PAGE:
Reptile or Amphibian

What do I do if I have found a Reptile or Amphibian...

  •  Crossing the street?

    Photo courtesy of Jessica Weinberg
    Turtles, in particular, can often be found in the middle of the road where they are in great danger of becoming road kill. If you spot a small turtle or other non-threatening reptile or amphibian in the road, you can help by picking it up and taking it to the side of the road toward which the animal was already heading. Do not attempt to help the animal if it puts you in direct danger of traffic, etc. Bringing the animal back to the side of the road from which it came will only cause it to risk crossing the road again. Hold the animal away from you, as it probably won't recognize your actions as helping and may try to pee on you or bite in self-defense. Snapping turtles are can be larger and far more dangerous to handle than other turtle species. If you find a snapping turtle in the road, you can help it along to the other side by dragging it backwards from the base of its tail onto a snow shovel, large piece of cardboard, or a large car floor mat so it can then be dragged safely across the street. Stay as far away from their head as possible, and do not attempt to lift them by their shell since snapping turtles can reach their heads around and inflict very powerful bites.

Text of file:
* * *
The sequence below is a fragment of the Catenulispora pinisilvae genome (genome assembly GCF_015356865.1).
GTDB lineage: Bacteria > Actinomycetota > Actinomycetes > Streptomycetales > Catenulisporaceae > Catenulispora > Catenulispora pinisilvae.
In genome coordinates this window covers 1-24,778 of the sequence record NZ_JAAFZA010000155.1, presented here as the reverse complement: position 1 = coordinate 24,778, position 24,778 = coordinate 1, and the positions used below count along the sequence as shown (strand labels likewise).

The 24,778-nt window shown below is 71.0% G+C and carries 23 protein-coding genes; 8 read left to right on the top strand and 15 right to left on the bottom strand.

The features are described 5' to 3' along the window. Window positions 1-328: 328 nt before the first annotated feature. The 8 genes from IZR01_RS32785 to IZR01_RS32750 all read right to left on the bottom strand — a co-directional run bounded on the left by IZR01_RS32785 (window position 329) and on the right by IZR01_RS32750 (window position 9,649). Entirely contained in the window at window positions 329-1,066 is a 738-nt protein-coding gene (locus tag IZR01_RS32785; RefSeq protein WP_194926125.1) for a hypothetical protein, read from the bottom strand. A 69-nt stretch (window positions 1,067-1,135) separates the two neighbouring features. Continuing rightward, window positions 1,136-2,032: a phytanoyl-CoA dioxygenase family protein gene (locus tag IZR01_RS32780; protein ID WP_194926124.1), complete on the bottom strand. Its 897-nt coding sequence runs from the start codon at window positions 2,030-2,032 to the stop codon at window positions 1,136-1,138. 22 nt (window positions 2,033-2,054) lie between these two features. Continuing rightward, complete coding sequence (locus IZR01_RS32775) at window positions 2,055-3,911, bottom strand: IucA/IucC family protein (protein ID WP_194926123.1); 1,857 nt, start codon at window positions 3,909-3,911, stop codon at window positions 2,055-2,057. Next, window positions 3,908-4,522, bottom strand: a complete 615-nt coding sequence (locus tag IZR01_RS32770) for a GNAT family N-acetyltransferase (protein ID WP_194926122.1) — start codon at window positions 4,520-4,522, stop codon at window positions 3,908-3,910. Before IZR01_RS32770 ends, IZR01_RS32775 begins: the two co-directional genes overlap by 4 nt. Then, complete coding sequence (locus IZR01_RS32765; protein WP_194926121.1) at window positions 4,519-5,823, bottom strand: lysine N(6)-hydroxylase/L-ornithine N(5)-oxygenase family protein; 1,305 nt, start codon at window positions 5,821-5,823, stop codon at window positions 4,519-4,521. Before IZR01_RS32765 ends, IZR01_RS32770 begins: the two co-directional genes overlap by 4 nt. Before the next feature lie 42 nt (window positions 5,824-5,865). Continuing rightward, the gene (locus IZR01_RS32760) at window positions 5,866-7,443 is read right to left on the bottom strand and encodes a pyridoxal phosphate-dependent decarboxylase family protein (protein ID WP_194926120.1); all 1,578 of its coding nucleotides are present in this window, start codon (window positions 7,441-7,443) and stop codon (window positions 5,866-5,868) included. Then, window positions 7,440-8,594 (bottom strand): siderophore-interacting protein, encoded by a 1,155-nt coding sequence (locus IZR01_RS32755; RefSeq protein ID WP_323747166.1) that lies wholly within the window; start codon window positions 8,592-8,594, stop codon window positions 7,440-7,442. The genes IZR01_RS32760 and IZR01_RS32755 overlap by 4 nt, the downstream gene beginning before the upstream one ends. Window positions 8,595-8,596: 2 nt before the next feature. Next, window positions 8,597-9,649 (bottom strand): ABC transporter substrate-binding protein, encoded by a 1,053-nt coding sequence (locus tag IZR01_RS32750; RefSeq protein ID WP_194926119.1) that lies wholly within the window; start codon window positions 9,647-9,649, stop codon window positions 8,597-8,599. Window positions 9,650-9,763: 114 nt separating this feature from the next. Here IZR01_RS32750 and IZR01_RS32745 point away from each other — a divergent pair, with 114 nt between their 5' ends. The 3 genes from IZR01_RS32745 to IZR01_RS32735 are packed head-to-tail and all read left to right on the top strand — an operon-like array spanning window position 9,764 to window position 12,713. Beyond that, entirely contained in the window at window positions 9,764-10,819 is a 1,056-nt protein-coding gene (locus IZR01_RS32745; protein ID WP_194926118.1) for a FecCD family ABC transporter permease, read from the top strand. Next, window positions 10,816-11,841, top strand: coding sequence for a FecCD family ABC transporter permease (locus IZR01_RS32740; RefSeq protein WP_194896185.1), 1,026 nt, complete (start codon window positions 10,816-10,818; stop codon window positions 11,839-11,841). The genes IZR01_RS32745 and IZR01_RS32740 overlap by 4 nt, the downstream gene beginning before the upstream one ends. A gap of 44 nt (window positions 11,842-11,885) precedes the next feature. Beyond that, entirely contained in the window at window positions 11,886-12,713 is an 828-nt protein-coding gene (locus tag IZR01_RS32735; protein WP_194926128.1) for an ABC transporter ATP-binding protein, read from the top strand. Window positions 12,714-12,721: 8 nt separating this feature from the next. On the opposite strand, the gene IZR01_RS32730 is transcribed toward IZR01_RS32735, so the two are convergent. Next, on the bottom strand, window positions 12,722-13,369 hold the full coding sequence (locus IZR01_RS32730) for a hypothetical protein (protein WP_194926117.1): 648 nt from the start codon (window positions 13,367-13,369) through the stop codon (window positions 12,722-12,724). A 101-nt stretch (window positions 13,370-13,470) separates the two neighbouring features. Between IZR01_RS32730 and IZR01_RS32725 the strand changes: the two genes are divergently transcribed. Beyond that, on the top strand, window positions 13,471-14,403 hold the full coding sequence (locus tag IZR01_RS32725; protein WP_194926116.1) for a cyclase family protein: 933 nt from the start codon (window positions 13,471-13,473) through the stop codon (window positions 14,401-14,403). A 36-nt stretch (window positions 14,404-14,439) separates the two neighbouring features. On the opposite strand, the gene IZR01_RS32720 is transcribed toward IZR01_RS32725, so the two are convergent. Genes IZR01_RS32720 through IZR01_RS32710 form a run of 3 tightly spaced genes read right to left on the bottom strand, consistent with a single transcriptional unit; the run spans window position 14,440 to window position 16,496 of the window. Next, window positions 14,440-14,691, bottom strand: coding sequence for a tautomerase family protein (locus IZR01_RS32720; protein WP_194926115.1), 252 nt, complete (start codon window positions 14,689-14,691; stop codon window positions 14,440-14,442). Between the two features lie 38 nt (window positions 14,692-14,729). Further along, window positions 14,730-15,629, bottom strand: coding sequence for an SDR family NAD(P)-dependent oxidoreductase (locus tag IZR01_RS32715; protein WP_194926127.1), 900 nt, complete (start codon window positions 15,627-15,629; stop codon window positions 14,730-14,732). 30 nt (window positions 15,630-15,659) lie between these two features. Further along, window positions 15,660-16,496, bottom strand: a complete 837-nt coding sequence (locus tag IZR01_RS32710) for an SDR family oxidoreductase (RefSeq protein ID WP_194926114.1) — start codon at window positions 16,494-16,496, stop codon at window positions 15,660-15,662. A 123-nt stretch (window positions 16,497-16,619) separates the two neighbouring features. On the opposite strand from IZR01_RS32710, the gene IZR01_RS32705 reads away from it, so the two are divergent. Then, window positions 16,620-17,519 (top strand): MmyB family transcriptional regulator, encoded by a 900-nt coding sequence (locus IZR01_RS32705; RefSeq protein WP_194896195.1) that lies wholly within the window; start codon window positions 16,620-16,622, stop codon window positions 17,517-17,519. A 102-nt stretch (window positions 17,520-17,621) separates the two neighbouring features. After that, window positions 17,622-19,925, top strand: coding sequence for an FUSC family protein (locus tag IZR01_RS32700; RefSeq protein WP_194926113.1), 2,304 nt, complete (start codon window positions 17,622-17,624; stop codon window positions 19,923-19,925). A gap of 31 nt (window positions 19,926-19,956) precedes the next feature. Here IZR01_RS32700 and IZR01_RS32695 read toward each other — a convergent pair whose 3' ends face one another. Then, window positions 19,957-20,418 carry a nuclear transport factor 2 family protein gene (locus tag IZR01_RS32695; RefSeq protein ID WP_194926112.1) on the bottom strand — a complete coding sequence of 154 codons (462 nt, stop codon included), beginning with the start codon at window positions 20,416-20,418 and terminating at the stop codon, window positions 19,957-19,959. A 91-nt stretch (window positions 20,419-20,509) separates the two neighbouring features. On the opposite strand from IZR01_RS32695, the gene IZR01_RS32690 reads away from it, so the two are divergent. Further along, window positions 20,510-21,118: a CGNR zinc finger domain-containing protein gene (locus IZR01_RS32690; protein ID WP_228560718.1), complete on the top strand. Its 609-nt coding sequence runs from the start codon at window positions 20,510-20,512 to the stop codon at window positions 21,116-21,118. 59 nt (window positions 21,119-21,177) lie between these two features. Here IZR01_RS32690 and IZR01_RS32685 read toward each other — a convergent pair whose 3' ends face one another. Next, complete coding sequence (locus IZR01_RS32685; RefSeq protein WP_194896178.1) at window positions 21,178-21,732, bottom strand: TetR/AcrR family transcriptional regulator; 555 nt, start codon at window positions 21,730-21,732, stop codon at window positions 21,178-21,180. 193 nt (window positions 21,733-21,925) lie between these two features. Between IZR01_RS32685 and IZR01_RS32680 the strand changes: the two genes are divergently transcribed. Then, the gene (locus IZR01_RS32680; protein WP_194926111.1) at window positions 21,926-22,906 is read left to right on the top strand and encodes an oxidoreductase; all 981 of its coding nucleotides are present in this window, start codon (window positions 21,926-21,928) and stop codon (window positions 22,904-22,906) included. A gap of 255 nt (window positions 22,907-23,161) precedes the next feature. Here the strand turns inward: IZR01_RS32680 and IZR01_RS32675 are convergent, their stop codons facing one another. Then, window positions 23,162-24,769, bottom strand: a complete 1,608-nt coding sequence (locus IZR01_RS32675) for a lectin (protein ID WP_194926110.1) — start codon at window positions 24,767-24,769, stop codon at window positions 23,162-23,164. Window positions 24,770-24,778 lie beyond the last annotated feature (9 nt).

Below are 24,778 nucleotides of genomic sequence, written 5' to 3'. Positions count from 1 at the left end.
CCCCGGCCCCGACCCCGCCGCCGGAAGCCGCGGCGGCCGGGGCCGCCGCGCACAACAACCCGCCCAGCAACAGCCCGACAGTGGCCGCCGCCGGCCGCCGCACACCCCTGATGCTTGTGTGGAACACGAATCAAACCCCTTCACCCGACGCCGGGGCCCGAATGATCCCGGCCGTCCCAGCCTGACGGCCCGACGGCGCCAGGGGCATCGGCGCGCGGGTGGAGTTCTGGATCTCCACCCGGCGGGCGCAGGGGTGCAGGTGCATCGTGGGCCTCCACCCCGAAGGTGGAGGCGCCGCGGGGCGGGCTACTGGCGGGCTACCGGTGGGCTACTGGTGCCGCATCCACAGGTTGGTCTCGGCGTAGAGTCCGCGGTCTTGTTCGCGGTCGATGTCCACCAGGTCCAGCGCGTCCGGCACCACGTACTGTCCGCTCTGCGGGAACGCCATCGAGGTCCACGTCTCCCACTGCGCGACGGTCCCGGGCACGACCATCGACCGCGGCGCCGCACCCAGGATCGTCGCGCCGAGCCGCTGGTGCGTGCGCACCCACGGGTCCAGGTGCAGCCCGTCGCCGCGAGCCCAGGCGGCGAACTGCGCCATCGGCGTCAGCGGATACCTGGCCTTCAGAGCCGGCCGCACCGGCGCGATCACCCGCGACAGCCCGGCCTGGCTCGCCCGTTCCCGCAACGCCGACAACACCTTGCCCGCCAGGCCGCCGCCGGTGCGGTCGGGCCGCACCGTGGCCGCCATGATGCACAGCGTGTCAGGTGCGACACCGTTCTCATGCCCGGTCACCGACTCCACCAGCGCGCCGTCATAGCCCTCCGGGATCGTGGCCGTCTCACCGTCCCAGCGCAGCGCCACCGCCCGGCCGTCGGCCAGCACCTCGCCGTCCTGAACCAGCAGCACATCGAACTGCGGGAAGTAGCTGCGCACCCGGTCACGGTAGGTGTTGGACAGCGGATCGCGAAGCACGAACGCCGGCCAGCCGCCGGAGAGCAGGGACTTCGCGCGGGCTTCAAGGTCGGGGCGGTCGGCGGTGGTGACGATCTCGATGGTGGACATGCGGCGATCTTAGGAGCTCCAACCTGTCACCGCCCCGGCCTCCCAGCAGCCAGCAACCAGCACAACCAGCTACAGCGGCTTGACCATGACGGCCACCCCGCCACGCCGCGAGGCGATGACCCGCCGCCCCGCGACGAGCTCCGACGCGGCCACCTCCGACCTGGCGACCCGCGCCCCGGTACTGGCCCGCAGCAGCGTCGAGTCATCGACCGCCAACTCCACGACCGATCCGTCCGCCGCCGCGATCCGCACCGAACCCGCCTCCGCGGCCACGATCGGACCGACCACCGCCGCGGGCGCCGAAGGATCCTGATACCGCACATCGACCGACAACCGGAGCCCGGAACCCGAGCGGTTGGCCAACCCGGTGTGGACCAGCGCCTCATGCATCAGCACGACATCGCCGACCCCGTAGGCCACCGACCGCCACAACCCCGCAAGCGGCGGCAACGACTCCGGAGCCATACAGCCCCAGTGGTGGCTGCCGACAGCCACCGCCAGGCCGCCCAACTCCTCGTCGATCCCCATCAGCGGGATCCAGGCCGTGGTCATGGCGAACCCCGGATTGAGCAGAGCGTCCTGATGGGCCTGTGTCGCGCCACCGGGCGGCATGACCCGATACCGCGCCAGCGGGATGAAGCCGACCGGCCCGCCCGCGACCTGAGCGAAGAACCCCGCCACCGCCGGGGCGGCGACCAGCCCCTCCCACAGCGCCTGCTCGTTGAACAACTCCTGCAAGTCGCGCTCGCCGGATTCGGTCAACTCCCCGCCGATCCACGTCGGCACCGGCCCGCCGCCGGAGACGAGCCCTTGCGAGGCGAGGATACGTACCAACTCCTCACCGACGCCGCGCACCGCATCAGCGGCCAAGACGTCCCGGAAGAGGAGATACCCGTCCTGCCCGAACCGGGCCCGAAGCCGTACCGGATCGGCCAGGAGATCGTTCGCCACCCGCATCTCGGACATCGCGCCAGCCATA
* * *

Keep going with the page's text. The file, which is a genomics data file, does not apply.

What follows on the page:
•  In my house?
    Snakes are the most likely reptiles to find their way into your house. Pennsylvania has only three venomous species, two types of rattlesnakes and a copperhead, all of which can be distinguished by elliptical pupils similar to those of a cat and a head pit between their eyes and snout. If the snake is venomous, it is best to leave it alone, close off the area, and contact your local animal control officer. Chances are, however, if you are a resident of PA, the snake is non-venomous (look for round pupils and no head pits) and can be easily removed from your house by scooping it up in a mesh net, cloth bag or pillowcase, twisting the top shut, and taking it outside where you can then release it.

A reptile or amphibian should be taken to a wildlife rehabilitator for immediate assistance if...

  •  It has been injured, e.g. from trying to cross the street

If the reptile or amphibian is in need of care from a wildlife rehabilitator, do not forget to keep it in a warm, dark, quiet place until further instructions are given.

 

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